(This text is from 2017 and was originally written in Swedish. It’s translated with DeepL)
Gwen Stefani first became known as the singer of the ska/punk/rock band No Doubt, with their heyday in the second half of the 90s. In 1995 they released the album “The Tragic Kingdom”, after doing a number of lesser known works and making a name for themselves in the California skapunk scene. Gwen was the charismatic lead singer and frontwoman. She was cool, indie and alternative. Which is precisely why it was so strange when, a few years later, in 2004, she released “Love. Angel. Music. Baby.”, the debut dance-pop solo album, which marked a clear turn in her career.
She became “mainstream.” A transition that is rarely a good sign for die-hard “fans”. Going from cool and indie to commercial and watered-down may sound like a change no one benefits from at a first glance, if you think danceable pop music always is commercial crap done by sell-outs and salesmen. But if you see it from another angle, how cool isn’t it to risk all your cred to do what you feel like doing in the moment? Maybe you feel like singing “this shit is bananas” and then spelling out the last word according to the famous spelling B-A-N-A-N-A-S. That particular quote from “Hollaback Girl” is a symbol for all those weird ideas you have in your head that you think “why do it? it will be weird” about. And then you don’t do anything with them. But Gwen does, and it’s also pretty much the only thing she does in the whole album “Love. Angel. Music. Baby.” That’s what’s so great about the album. The spontaneity, the playfulness and the lack of depth, which gives a lot of space to the superficial parts of the world, which are often not taken seriously. No truths or clever rhymes are allowed in the lyrics, because then you wouldn’t be able to fit in all the stupid stuff!
Listening through the album, you’ll hear some nice 80s influences, an attempt at 90s Salt-N-Pepa style rap, a very odd tribute to the stylistically innovative “Harajuku” district of Tokyo, some really loopy and nice electropop bits, and some attempts at hip-hop and RNB. Often when I listen to music I think: “Okay. I get it.” But listening to these songs I think: “What are you doing, and why? I don’t get it. But sure, we’ll see what happens!”. Gwen is out and about in all sorts of ways, for example on her live performances she brings four Japanese female dancers, given the names “Love”, “Angel”, “Music” and “Baby”, whose job it is to be dancing mascots and say nothing throughout the concert. It seems that during this era, Gwen was as ruthlessly obsessed with cute Japanese culture as rappers are with mentioning that they like rap. It’s hard to know if she crosses the line or not, and it’s also hard to know what line we’re talking about. It’s just weird, which I choose to see as delightful and exciting, despite the fact that many others have chosen to see it in other ways.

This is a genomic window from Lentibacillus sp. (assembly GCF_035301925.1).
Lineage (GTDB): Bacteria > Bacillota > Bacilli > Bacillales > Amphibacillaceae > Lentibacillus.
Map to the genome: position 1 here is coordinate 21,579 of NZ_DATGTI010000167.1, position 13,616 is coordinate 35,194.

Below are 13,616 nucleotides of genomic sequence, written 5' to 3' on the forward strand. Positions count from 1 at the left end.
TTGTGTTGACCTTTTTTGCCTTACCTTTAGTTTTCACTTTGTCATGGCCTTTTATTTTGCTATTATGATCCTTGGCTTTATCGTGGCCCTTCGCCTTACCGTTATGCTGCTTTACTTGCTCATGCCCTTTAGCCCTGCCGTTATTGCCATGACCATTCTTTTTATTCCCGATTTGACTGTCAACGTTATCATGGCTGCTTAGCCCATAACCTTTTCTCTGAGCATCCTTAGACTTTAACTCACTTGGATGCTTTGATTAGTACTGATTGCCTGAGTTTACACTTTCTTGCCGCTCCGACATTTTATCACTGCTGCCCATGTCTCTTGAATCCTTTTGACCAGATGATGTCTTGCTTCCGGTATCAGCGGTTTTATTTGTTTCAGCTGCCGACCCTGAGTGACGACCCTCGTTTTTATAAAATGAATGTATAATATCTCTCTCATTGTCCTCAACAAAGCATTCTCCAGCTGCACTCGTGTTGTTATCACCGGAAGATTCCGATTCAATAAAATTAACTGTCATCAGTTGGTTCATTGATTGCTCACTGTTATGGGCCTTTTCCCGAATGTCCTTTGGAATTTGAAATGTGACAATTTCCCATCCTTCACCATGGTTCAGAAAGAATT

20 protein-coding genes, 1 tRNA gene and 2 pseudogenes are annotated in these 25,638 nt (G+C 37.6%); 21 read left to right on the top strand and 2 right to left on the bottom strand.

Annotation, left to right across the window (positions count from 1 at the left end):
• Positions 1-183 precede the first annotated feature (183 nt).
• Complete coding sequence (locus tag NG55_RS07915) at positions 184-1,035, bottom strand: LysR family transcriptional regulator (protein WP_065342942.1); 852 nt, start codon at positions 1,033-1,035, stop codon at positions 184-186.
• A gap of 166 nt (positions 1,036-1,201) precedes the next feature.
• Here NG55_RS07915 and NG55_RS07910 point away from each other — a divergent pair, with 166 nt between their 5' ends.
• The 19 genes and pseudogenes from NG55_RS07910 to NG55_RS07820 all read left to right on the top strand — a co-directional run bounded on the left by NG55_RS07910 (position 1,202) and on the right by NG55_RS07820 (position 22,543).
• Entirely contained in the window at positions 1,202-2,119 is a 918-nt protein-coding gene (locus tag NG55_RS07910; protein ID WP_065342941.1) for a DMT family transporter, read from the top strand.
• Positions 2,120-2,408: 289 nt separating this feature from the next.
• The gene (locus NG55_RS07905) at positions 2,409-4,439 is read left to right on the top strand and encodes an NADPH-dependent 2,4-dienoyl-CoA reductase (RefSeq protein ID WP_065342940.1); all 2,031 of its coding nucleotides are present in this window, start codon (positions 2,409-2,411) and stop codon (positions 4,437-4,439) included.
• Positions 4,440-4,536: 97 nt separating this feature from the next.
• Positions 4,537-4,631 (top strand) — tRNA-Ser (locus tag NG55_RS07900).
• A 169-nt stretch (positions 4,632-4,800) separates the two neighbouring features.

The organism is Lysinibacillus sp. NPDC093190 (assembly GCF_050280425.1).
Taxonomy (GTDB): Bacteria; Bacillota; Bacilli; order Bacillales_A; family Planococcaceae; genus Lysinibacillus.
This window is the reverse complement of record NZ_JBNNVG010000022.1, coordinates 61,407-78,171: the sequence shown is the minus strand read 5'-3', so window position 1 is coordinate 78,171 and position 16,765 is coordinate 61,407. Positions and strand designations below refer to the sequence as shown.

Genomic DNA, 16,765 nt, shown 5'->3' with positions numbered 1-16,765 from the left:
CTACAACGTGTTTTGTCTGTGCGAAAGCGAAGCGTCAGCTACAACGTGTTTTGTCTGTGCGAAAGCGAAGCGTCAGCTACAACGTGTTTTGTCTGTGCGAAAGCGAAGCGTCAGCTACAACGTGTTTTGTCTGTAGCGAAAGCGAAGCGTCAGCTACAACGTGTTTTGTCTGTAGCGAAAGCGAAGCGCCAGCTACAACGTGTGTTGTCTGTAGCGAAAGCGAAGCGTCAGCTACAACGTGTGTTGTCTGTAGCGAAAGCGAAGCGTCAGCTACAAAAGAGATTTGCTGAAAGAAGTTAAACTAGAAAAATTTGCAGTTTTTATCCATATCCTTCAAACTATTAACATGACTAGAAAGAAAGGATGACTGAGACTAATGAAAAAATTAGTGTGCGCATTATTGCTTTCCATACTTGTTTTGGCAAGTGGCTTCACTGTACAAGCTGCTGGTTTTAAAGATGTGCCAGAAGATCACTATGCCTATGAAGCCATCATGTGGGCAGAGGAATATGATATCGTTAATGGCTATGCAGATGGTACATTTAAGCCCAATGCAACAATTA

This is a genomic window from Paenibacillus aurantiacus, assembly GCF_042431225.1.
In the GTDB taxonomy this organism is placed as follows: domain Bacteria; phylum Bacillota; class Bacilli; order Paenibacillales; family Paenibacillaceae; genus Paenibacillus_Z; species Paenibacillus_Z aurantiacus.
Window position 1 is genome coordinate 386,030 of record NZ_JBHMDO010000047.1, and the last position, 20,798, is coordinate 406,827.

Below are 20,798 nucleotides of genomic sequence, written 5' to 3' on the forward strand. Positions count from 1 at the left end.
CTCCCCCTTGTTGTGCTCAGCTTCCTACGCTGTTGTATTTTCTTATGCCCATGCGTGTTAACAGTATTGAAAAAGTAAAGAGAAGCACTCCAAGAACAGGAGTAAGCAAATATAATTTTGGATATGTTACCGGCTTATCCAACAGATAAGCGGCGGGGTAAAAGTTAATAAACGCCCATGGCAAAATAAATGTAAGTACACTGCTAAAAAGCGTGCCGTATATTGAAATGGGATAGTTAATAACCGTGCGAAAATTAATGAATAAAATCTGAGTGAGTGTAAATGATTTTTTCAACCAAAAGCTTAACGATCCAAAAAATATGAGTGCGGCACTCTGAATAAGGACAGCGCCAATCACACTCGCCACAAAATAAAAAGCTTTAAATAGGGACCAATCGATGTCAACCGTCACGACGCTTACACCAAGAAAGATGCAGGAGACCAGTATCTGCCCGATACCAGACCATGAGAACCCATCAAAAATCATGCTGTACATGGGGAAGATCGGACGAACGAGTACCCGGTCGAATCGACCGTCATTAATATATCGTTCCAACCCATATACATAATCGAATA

A lot of the awesome songs you’ve listened to in your life you can easily get bored of after a few listens, as you learn all the notes, words and twists in the song, and your brain isn’t stimulated by the music anymore. If you’re lucky, however, you’ll find songs that are the opposite. That’s how it was for me with L.A.M.B. This album grows with every listen. In the beginning, you have to go in with positivity and curiosity and give it a chance, because at first listen it can sound like any other pop album. That’s what’s a bit tricky about the album. The thing about superficial pop is that it has to lull the listener in with accessible melodies and a hypnotic chorus so that they will undoubtedly get what’s going on, and hopefully not turn the song off. After a few listens, however, it’s clear that the song isn’t very much more than a repetitive chorus with a high recognition factor. But “Love. Angel. Music. Baby.” doesn’t work like that. It gets better every time you listen. This is a testament to the fact that L.A.M.B. is not an easily digestible pop album, but it is simply a great music album.